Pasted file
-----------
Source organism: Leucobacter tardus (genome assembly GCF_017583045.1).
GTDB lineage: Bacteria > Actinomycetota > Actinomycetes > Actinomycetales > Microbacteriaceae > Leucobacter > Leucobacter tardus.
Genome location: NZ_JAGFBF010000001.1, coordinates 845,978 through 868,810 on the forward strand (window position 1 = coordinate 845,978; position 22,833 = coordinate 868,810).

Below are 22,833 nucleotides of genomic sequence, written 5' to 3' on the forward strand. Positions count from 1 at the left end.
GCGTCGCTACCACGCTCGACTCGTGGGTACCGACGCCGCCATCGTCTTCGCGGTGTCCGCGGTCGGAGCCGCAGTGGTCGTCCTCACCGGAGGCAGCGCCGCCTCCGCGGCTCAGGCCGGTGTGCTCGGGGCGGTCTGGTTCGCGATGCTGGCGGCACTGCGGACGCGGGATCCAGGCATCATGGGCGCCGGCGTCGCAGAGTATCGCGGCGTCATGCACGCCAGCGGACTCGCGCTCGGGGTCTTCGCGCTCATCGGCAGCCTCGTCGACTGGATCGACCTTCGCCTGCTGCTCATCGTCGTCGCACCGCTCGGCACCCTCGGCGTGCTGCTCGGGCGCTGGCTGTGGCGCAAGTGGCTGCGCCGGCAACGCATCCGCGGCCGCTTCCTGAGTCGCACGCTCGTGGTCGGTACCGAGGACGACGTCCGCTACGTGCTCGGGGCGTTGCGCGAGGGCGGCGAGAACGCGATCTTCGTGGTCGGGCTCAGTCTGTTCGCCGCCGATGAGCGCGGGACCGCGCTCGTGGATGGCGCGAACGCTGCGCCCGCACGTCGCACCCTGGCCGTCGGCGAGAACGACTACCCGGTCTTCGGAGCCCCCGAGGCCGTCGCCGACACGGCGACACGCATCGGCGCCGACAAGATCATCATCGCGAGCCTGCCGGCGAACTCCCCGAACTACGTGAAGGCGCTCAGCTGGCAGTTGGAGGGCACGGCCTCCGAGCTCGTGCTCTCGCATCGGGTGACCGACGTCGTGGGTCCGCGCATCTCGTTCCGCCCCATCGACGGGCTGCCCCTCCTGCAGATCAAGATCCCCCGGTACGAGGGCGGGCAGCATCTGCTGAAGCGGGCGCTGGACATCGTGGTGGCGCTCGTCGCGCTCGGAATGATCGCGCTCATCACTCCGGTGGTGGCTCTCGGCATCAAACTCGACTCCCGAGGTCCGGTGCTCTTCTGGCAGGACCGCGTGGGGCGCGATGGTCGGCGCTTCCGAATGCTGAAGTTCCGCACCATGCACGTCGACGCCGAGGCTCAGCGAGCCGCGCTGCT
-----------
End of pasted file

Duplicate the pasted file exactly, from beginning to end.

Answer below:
Source organism: Leucobacter tardus (genome assembly GCF_017583045.1).
GTDB lineage: Bacteria > Actinomycetota > Actinomycetes > Actinomycetales > Microbacteriaceae > Leucobacter > Leucobacter tardus.
Genome location: NZ_JAGFBF010000001.1, coordinates 845,978 through 868,810 on the forward strand (window position 1 = coordinate 845,978; position 22,833 = coordinate 868,810).

Below are 22,833 nucleotides of genomic sequence, written 5' to 3' on the forward strand. Positions count from 1 at the left end.
GCGTCGCTACCACGCTCGACTCGTGGGTACCGACGCCGCCATCGTCTTCGCGGTGTCCGCGGTCGGAGCCGCAGTGGTCGTCCTCACCGGAGGCAGCGCCGCCTCCGCGGCTCAGGCCGGTGTGCTCGGGGCGGTCTGGTTCGCGATGCTGGCGGCACTGCGGACGCGGGATCCAGGCATCATGGGCGCCGGCGTCGCAGAGTATCGCGGCGTCATGCACGCCAGCGGACTCGCGCTCGGGGTCTTCGCGCTCATCGGCAGCCTCGTCGACTGGATCGACCTTCGCCTGCTGCTCATCGTCGTCGCACCGCTCGGCACCCTCGGCGTGCTGCTCGGGCGCTGGCTGTGGCGCAAGTGGCTGCGCCGGCAACGCATCCGCGGCCGCTTCCTGAGTCGCACGCTCGTGGTCGGTACCGAGGACGACGTCCGCTACGTGCTCGGGGCGTTGCGCGAGGGCGGCGAGAACGCGATCTTCGTGGTCGGGCTCAGTCTGTTCGCCGCCGATGAGCGCGGGACCGCGCTCGTGGATGGCGCGAACGCTGCGCCCGCACGTCGCACCCTGGCCGTCGGCGAGAACGACTACCCGGTCTTCGGAGCCCCCGAGGCCGTCGCCGACACGGCGACACGCATCGGCGCCGACAAGATCATCATCGCGAGCCTGCCGGCGAACTCCCCGAACTACGTGAAGGCGCTCAGCTGGCAGTTGGAGGGCACGGCCTCCGAGCTCGTGCTCTCGCATCGGGTGACCGACGTCGTGGGTCCGCGCATCTCGTTCCGCCCCATCGACGGGCTGCCCCTCCTGCAGATCAAGATCCCCCGGTACGAGGGCGGGCAGCATCTGCTGAAGCGGGCGCTGGACATCGTGGTGGCGCTCGTCGCGCTCGGAATGATCGCGCTCATCACTCCGGTGGTGGCTCTCGGCATCAAACTCGACTCCCGAGGTCCGGTGCTCTTCTGGCAGGACCGCGTGGGGCGCGATGGTCGGCGCTTCCGAATGCTGAAGTTCCGCACCATGCACGTCGACGCCGAGGCTCAGCGAGCCGCGCTGCT